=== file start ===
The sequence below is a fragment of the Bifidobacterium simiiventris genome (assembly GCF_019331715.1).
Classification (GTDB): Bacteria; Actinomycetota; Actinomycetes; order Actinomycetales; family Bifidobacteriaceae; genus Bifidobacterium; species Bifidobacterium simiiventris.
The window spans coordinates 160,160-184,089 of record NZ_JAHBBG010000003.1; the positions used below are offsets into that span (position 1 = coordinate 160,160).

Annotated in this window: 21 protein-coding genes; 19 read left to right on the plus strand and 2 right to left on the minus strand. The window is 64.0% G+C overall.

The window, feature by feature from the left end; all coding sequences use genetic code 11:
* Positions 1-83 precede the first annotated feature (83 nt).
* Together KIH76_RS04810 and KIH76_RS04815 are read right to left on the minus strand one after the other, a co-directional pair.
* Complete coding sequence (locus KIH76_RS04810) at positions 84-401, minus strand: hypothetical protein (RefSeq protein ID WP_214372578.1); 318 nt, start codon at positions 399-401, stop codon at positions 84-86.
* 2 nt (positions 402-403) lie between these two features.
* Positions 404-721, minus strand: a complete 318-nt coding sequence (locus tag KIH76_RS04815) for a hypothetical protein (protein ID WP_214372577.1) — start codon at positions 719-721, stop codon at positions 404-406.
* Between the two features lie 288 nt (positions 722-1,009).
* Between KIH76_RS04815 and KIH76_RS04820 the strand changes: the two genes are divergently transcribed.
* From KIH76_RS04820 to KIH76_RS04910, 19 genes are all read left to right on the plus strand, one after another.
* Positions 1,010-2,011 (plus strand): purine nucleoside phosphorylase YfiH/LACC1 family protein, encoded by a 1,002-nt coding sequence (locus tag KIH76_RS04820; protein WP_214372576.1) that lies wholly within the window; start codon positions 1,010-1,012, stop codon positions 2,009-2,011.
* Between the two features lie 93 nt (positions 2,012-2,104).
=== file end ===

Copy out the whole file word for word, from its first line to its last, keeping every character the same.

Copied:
The sequence below is a fragment of the Bifidobacterium simiiventris genome (assembly GCF_019331715.1).
Classification (GTDB): Bacteria; Actinomycetota; Actinomycetes; order Actinomycetales; family Bifidobacteriaceae; genus Bifidobacterium; species Bifidobacterium simiiventris.
The window spans coordinates 160,160-184,089 of record NZ_JAHBBG010000003.1; the positions used below are offsets into that span (position 1 = coordinate 160,160).

Annotated in this window: 21 protein-coding genes; 19 read left to right on the plus strand and 2 right to left on the minus strand. The window is 64.0% G+C overall.

The window, feature by feature from the left end; all coding sequences use genetic code 11:
* Positions 1-83 precede the first annotated feature (83 nt).
* Together KIH76_RS04810 and KIH76_RS04815 are read right to left on the minus strand one after the other, a co-directional pair.
* Complete coding sequence (locus KIH76_RS04810) at positions 84-401, minus strand: hypothetical protein (RefSeq protein ID WP_214372578.1); 318 nt, start codon at positions 399-401, stop codon at positions 84-86.
* 2 nt (positions 402-403) lie between these two features.
* Positions 404-721, minus strand: a complete 318-nt coding sequence (locus tag KIH76_RS04815) for a hypothetical protein (protein ID WP_214372577.1) — start codon at positions 719-721, stop codon at positions 404-406.
* Between the two features lie 288 nt (positions 722-1,009).
* Between KIH76_RS04815 and KIH76_RS04820 the strand changes: the two genes are divergently transcribed.
* From KIH76_RS04820 to KIH76_RS04910, 19 genes are all read left to right on the plus strand, one after another.
* Positions 1,010-2,011 (plus strand): purine nucleoside phosphorylase YfiH/LACC1 family protein, encoded by a 1,002-nt coding sequence (locus tag KIH76_RS04820; protein WP_214372576.1) that lies wholly within the window; start codon positions 1,010-1,012, stop codon positions 2,009-2,011.
* Between the two features lie 93 nt (positions 2,012-2,104).